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anybody thought of a cement pond in the backyard. the queen has a new blackberry. queen elizabeth visiting ontario, canada, toured blackberry headquarters at rim, research in motion. she's been using one ever since her son andrew turned her onto it a few years back. today she was given the top of the line blackberry bold 9700. later in the day, she sported this look, 3-d glasses, while visiting a canadian film studio in toronto. tomorrow, she comes to new york city for the first time since 1976. she will speak at the u.n. and spend a half hour at ground zero in lower manhattan paying her respects. we are back in a moment with today's "making a difference" report. it's all about making connections. l be high, and you need extra help. ask your doctor about onglyza, a once daily medicine used with diet and exercise to control high blood sugar in adults with type 2 diabetes.
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our final story tonight comes from atlantic beach, south carolina, where the surf report from there today was not good. just one to two-foot seas and only ankle-high surf, but the people in that town now have a chance to surf indoors, without the need for water. that wasn't possible for everyone in atlantic beach until
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recently. our own roger o'neil has our "making a difference" report. >> reporter: it was the final connection. opening a world of information and opportunity to these 9-year-old twins. >> yes! [ fanfare ] >> the stuff that you learn in school, you can take home and log on the computer with it. >> reporter: computers and the internet may be yesterday's news for many, but yesterday pretty much describes atlantic beach, south carolina. as in many small, poor towns across the country, many people can't afford to get on the internet. ward shepherd wants to change that. the sbentrepreneur just made atlantic beach technologically advanced. >> knowledge sets you free. knowledge is what gives you an opportunity to excel without access to the internet, without access to knowledge then really you stay stagnant and you don't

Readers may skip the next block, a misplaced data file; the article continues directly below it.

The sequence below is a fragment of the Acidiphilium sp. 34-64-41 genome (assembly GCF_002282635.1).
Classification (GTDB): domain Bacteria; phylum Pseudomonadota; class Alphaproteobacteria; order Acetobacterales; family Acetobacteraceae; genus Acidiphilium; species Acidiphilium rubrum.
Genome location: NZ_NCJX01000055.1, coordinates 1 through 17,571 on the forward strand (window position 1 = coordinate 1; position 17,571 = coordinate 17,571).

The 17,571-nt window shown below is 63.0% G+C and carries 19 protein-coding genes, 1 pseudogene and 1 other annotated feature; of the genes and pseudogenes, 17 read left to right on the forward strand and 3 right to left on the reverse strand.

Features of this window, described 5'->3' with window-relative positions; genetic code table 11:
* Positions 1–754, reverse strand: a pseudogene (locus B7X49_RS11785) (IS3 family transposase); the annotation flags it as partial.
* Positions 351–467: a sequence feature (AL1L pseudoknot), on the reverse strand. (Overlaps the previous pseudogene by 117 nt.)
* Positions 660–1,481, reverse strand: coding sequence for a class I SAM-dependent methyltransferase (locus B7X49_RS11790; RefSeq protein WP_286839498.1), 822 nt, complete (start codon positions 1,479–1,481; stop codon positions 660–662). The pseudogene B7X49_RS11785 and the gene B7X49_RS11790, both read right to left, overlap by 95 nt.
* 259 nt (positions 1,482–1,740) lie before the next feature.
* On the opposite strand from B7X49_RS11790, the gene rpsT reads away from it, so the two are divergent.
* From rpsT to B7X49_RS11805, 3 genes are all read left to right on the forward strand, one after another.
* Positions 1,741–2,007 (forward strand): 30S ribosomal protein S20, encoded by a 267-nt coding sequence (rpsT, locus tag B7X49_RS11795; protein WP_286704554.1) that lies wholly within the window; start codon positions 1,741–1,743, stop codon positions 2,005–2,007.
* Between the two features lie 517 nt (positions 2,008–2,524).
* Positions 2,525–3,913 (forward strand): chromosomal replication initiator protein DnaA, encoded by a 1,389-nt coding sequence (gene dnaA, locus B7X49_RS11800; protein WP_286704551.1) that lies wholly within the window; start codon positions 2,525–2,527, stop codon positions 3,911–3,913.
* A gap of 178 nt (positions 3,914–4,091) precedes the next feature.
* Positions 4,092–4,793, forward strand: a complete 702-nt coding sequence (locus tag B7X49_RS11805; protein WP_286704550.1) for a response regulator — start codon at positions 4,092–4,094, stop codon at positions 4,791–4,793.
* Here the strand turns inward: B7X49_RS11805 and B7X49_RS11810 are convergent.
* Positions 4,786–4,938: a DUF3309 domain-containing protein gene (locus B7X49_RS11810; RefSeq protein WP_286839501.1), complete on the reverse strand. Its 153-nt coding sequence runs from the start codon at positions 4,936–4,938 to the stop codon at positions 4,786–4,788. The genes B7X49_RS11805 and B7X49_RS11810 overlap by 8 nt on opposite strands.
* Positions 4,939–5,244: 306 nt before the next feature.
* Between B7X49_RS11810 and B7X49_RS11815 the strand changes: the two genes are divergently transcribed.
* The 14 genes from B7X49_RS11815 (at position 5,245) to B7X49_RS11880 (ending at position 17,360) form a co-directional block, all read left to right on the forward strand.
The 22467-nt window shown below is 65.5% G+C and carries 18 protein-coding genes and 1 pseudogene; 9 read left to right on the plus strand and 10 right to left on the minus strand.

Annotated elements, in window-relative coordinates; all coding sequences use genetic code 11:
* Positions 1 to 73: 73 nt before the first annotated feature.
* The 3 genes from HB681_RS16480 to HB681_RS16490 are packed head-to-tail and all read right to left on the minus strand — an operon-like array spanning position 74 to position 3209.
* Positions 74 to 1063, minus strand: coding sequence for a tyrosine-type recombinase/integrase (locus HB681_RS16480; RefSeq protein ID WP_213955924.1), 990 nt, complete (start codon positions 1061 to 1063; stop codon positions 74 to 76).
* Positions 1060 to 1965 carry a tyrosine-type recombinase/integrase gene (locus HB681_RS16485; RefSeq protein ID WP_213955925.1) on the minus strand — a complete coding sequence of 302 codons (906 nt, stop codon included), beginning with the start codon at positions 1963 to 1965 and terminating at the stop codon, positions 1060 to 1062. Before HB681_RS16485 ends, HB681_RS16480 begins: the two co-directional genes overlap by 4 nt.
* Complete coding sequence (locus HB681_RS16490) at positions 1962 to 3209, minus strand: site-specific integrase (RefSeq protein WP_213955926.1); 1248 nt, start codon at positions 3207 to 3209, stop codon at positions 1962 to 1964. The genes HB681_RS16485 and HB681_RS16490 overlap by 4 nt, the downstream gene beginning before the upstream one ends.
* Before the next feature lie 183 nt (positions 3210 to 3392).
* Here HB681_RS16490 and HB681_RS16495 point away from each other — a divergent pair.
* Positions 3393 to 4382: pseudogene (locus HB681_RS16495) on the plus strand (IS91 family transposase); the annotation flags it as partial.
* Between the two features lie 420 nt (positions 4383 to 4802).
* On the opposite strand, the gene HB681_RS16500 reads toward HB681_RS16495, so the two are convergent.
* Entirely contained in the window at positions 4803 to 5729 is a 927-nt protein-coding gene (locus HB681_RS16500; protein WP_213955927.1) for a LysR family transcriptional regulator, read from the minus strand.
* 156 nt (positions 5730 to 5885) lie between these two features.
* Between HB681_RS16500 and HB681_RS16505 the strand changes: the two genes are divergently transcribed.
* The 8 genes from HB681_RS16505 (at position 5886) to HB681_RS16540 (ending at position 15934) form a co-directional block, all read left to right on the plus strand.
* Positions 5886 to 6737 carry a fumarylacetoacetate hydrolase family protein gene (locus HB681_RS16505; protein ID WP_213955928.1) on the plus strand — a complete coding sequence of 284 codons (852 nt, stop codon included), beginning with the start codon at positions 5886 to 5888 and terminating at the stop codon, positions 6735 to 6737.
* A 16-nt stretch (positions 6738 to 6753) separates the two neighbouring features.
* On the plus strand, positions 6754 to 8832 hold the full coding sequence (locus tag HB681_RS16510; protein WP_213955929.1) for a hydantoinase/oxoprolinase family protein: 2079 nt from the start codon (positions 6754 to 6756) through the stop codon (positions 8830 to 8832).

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grow. >> reporter: unlike hot spots in airport, new high tech antennas throw a wifi net over the intertown. >> now you can connect to the internet here, and here, and even here. and it's all free. the town didn't spend a dime, but shepherd's motives aren't entirely altruistic, his company will benefit if other places use the technology. for people who live here, this is real progress. founded in the '30s as a town on ocean for blacks denied access elsewhere, the town is struggling. for low income families this helps level the playing field. >> when you go on this internet it's not about race, where you live, how you dress, you're on the internet and you're free to roam. >> reporter: the only trouble the twins have now, sharing with computer with their aunt who's taking college courses, but it's
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magical when the girls are able to roam. roger o'neil, nbc news, atlantic beach, south carolina. that's our broadcast for this monday night. thank you for being here with us. i'm brian williams. we hope to see you right back here tomorrow evening. happy july 4th and happy july 5th for that matter.